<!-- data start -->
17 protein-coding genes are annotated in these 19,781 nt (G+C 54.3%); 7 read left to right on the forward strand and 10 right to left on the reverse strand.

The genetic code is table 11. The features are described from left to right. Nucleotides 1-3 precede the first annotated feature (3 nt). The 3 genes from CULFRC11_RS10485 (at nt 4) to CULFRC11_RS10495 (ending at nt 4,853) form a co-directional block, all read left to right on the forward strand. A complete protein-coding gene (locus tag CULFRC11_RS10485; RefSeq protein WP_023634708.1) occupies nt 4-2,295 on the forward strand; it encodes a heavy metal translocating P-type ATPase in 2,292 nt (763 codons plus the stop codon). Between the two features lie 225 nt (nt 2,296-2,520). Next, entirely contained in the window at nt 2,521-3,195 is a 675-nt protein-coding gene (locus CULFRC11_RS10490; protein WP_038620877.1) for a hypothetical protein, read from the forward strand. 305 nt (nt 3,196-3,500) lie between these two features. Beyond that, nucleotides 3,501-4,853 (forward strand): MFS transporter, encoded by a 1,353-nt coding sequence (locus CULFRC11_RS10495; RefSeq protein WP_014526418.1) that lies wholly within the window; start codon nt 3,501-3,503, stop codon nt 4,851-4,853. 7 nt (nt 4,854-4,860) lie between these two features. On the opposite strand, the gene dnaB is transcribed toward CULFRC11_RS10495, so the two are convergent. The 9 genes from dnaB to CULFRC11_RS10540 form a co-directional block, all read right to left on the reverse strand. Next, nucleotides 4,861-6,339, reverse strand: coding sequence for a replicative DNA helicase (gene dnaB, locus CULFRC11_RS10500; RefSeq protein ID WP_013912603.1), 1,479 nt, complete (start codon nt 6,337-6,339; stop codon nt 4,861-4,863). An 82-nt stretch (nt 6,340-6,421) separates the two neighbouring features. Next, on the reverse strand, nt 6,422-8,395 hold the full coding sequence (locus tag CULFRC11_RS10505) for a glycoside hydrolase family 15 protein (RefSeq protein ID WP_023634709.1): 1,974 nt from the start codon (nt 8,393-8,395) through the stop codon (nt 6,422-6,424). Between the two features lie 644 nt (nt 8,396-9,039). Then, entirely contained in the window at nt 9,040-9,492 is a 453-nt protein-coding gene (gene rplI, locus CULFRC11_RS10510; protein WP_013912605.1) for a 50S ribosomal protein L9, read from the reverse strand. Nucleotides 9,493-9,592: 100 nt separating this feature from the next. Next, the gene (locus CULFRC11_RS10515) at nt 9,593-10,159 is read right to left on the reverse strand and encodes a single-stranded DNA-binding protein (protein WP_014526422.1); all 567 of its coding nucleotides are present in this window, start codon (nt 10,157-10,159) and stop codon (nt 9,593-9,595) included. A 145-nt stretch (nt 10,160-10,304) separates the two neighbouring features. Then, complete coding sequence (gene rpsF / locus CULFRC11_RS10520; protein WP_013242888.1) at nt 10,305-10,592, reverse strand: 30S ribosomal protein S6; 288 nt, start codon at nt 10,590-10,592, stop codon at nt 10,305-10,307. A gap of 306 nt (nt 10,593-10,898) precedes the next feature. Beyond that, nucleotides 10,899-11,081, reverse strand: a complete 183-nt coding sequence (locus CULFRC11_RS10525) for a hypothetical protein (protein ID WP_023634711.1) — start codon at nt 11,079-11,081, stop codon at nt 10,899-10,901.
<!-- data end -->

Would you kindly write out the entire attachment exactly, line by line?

17 protein-coding genes are annotated in these 19,781 nt (G+C 54.3%); 7 read left to right on the forward strand and 10 right to left on the reverse strand.

The genetic code is table 11. The features are described from left to right. Nucleotides 1-3 precede the first annotated feature (3 nt). The 3 genes from CULFRC11_RS10485 (at nt 4) to CULFRC11_RS10495 (ending at nt 4,853) form a co-directional block, all read left to right on the forward strand. A complete protein-coding gene (locus tag CULFRC11_RS10485; RefSeq protein WP_023634708.1) occupies nt 4-2,295 on the forward strand; it encodes a heavy metal translocating P-type ATPase in 2,292 nt (763 codons plus the stop codon). Between the two features lie 225 nt (nt 2,296-2,520). Next, entirely contained in the window at nt 2,521-3,195 is a 675-nt protein-coding gene (locus CULFRC11_RS10490; protein WP_038620877.1) for a hypothetical protein, read from the forward strand. 305 nt (nt 3,196-3,500) lie between these two features. Beyond that, nucleotides 3,501-4,853 (forward strand): MFS transporter, encoded by a 1,353-nt coding sequence (locus CULFRC11_RS10495; RefSeq protein WP_014526418.1) that lies wholly within the window; start codon nt 3,501-3,503, stop codon nt 4,851-4,853. 7 nt (nt 4,854-4,860) lie between these two features. On the opposite strand, the gene dnaB is transcribed toward CULFRC11_RS10495, so the two are convergent. The 9 genes from dnaB to CULFRC11_RS10540 form a co-directional block, all read right to left on the reverse strand. Next, nucleotides 4,861-6,339, reverse strand: coding sequence for a replicative DNA helicase (gene dnaB, locus CULFRC11_RS10500; RefSeq protein ID WP_013912603.1), 1,479 nt, complete (start codon nt 6,337-6,339; stop codon nt 4,861-4,863). An 82-nt stretch (nt 6,340-6,421) separates the two neighbouring features. Next, on the reverse strand, nt 6,422-8,395 hold the full coding sequence (locus tag CULFRC11_RS10505) for a glycoside hydrolase family 15 protein (RefSeq protein ID WP_023634709.1): 1,974 nt from the start codon (nt 8,393-8,395) through the stop codon (nt 6,422-6,424). Between the two features lie 644 nt (nt 8,396-9,039). Then, entirely contained in the window at nt 9,040-9,492 is a 453-nt protein-coding gene (gene rplI, locus CULFRC11_RS10510; protein WP_013912605.1) for a 50S ribosomal protein L9, read from the reverse strand. Nucleotides 9,493-9,592: 100 nt separating this feature from the next. Next, the gene (locus CULFRC11_RS10515) at nt 9,593-10,159 is read right to left on the reverse strand and encodes a single-stranded DNA-binding protein (protein WP_014526422.1); all 567 of its coding nucleotides are present in this window, start codon (nt 10,157-10,159) and stop codon (nt 9,593-9,595) included. A 145-nt stretch (nt 10,160-10,304) separates the two neighbouring features. Then, complete coding sequence (gene rpsF / locus CULFRC11_RS10520; protein WP_013242888.1) at nt 10,305-10,592, reverse strand: 30S ribosomal protein S6; 288 nt, start codon at nt 10,590-10,592, stop codon at nt 10,305-10,307. A gap of 306 nt (nt 10,593-10,898) precedes the next feature. Beyond that, nucleotides 10,899-11,081, reverse strand: a complete 183-nt coding sequence (locus CULFRC11_RS10525) for a hypothetical protein (protein ID WP_023634711.1) — start codon at nt 11,079-11,081, stop codon at nt 10,899-10,901.